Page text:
Sunday, March 17, 2013

Flagstaff and Hotel Monte Vista

For lunch the day of my arrival in Flagstaff I ate with a retired Army veteran named Henry on the train.  We had a very lively and fascinating discussion about his service, his life, and his thoughts about the direction of the country.  All of that was quickly forgotten, however, when I stepped off the train onto the streets of downtown Flagstaff.

I had two hotels to choose from for their proximity to the station: The Weatherford and Hotel Monte Vista.  The Weatherford has a more luxurious feel to it, but I chose Hotel Monte Vista because it screams old-town downtown Flagstaff like no other.  The hotel’s sign blazed above the Flagstaff skyline to welcome me.

Ladies and gentlemen, Hotel Monte Vista is a blast.  Unfortunately I fell down with a minor sinus infection during my stay and was thus unable to fully take advantage of the hotel, but it’s rather obvious how much fun can be had.  Hotel Monte Vista boasts two bars and special offerings every night.  If you’re visiting the area and are anywhere near Hotel Monte Vista I highly recommend going out for the day and enjoying whatever you want to and then returning to the excitement of the hotel.  You’d have a day packed with fun and, if you have some drinks at the bars, maybe some relaxation as well.  If you don’t drink and don’t care for the bar scene—I approve of your decision—you can still appreciate the atmosphere of the hotel.  Each room has a name; mine was the Anthony Hopkins Suite.  And each room, as well as the entire hotel, the entrance especially, will transport you back in time to about the 1920’s.  Modern amenities are also included, too, so you can pretend to be in the early 20th century and still want for nothing.  Hotel Monte Vista is not overly comfortable, but if you’re checking out the attractions then you’ll be too tired to notice.

The city of Flagstaff is also rather cool.  I think that I could live here forever.  It’s certainly one of those cities built for artists that don’t like the bigger cities of New York, Boston, D.C., or L.A.  I count myself among those artists.  (My girlfriend would like to hear that Burlington, Vermont is another one of those small cities built for artists).  You can’t possibly look out any window of any building and not see something beautiful.  Plus, there’s lots of culture, lots of history, and an incredible amount of day-trips that one can take.  Some pretty sweet street art adorns the city as well.  It’s a college town, so you’ll see a lot of young people flaring up city-life, and also some fairly wealthy folk.  Since it’s so darn cheap to live here I don’t know why anyone who has any sort of small fortune who visits Flagstaff would ever leave.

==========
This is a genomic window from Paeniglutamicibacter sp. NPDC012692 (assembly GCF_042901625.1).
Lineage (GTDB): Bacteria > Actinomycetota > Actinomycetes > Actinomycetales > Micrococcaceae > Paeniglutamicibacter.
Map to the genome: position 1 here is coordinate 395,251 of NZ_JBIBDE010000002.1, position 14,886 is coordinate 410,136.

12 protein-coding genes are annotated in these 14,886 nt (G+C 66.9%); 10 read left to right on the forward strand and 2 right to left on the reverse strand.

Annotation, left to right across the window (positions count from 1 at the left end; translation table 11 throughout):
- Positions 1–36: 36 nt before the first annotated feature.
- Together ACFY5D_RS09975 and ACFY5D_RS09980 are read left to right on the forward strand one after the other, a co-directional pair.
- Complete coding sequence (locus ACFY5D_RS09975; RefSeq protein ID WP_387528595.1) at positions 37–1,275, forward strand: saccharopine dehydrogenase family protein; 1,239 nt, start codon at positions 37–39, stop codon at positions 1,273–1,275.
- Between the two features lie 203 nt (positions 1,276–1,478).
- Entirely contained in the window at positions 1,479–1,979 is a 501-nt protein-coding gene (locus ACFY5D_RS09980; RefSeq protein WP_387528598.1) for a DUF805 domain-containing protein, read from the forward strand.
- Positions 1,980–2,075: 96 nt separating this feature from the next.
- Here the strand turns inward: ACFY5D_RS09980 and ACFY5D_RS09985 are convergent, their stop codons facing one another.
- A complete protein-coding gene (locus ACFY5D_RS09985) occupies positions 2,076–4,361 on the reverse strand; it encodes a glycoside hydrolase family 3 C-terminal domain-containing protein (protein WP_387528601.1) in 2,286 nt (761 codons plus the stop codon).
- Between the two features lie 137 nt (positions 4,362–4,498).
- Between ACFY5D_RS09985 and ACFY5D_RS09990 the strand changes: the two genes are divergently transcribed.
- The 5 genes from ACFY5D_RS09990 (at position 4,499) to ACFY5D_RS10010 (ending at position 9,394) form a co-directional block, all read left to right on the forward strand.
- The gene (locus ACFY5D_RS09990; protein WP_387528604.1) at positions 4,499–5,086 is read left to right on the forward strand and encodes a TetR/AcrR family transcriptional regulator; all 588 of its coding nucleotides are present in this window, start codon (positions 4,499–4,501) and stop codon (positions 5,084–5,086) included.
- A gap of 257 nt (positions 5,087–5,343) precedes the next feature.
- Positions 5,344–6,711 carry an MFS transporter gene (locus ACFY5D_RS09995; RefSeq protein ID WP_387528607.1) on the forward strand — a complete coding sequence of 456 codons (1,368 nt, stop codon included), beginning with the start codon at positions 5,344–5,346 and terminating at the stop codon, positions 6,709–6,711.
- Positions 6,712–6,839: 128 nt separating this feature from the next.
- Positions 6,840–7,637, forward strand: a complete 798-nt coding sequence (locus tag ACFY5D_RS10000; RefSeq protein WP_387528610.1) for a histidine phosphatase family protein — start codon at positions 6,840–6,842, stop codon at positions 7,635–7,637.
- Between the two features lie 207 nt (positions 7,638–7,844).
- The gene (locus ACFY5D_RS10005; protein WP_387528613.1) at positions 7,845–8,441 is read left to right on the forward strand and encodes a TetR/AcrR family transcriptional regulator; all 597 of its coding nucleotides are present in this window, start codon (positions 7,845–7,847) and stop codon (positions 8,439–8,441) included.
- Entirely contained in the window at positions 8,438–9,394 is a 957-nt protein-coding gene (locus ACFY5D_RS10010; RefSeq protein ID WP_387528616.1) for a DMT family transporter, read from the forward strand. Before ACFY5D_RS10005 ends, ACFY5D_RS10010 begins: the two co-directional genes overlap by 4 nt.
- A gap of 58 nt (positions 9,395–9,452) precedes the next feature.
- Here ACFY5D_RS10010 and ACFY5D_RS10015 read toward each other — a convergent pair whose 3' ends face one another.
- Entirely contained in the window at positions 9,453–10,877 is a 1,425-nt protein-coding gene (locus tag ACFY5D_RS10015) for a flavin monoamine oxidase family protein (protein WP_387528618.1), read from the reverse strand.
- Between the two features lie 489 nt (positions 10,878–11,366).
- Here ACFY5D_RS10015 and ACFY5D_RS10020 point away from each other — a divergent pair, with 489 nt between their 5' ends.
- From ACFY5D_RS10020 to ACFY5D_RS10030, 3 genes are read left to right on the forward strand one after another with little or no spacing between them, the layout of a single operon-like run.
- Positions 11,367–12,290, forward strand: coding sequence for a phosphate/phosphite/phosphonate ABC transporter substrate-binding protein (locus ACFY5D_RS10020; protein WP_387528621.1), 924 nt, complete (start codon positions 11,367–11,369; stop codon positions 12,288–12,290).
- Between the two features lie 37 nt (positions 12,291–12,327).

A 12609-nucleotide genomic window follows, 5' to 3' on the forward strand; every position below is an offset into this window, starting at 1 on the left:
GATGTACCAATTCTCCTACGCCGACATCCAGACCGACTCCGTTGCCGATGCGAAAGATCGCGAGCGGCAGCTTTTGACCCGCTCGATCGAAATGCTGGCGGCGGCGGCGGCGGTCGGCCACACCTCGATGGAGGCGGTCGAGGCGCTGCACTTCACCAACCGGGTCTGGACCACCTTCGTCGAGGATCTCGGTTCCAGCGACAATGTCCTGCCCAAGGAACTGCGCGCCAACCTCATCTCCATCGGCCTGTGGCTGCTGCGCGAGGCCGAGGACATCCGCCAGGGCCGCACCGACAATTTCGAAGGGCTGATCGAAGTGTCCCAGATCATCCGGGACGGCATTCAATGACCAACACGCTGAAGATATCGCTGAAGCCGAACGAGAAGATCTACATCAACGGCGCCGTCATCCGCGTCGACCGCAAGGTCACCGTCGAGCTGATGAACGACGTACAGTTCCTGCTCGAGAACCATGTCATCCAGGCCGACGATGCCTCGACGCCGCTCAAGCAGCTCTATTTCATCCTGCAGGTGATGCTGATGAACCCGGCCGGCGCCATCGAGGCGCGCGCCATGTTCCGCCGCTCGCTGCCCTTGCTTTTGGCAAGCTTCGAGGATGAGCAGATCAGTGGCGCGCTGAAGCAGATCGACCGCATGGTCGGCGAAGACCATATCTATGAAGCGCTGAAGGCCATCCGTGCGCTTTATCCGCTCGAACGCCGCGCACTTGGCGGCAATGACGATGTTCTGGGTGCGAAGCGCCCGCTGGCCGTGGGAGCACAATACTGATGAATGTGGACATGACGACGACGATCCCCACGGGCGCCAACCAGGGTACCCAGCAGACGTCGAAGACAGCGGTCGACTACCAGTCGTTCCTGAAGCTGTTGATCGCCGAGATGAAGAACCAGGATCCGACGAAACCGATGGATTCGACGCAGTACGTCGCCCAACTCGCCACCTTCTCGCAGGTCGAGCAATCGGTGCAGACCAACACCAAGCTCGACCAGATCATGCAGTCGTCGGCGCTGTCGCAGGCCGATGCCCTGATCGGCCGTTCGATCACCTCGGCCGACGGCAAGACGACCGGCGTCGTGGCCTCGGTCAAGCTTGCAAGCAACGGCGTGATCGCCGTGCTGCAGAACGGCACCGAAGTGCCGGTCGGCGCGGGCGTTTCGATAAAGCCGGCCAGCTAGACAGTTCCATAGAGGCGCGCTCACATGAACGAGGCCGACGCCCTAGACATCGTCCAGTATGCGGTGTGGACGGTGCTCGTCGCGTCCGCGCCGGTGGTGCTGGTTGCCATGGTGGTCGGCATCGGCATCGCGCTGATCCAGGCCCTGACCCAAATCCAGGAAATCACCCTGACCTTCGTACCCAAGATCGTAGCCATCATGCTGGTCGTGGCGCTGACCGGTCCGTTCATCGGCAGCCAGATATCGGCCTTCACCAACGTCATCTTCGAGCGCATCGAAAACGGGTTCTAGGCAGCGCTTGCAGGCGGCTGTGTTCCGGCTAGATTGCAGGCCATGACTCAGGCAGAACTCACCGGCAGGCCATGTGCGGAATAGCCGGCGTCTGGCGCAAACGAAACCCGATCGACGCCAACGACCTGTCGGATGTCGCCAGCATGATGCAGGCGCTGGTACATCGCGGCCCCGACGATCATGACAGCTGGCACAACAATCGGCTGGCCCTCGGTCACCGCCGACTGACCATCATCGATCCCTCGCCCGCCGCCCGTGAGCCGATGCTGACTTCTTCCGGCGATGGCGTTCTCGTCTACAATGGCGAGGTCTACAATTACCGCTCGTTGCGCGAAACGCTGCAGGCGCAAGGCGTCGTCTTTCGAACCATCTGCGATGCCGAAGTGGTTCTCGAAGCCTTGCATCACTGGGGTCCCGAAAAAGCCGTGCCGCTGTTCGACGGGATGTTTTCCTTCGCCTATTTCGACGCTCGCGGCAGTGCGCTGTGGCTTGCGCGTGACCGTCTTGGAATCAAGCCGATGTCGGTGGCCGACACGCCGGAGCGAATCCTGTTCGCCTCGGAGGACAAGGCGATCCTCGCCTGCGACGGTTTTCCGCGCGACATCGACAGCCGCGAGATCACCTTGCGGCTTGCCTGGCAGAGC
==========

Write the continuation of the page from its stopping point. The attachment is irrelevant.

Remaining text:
I rented a car from Hertz, located in the Amtrak train station; when I walked in the service representative was being harangued for something out of her control.  It was then up to me to put a smile on her face.  Besides, she was quite helpful.  Why anyone would be angry with her, I don’t know.  The moral here is to be nice to people.

Also, you can’t go wrong dining out in downtown Flagstaff.  I didn’t wander out of historic downtown, mostly because there are numerous tempting restaurants.  I ate at San Felipe’s Cantina which serves the best salsa I’ve ever had; I also ate a couple of times at Mountain Oasis.  The waiters there seem to be all college students, which, for a person like me who enjoys supporting students, is nice.  It’s one of those international restaurants that offer menu items from a whole variety of cultures.  I had an Italian and a Greek meal, and both were fantastic.

All in all, Flagstaff rocks.

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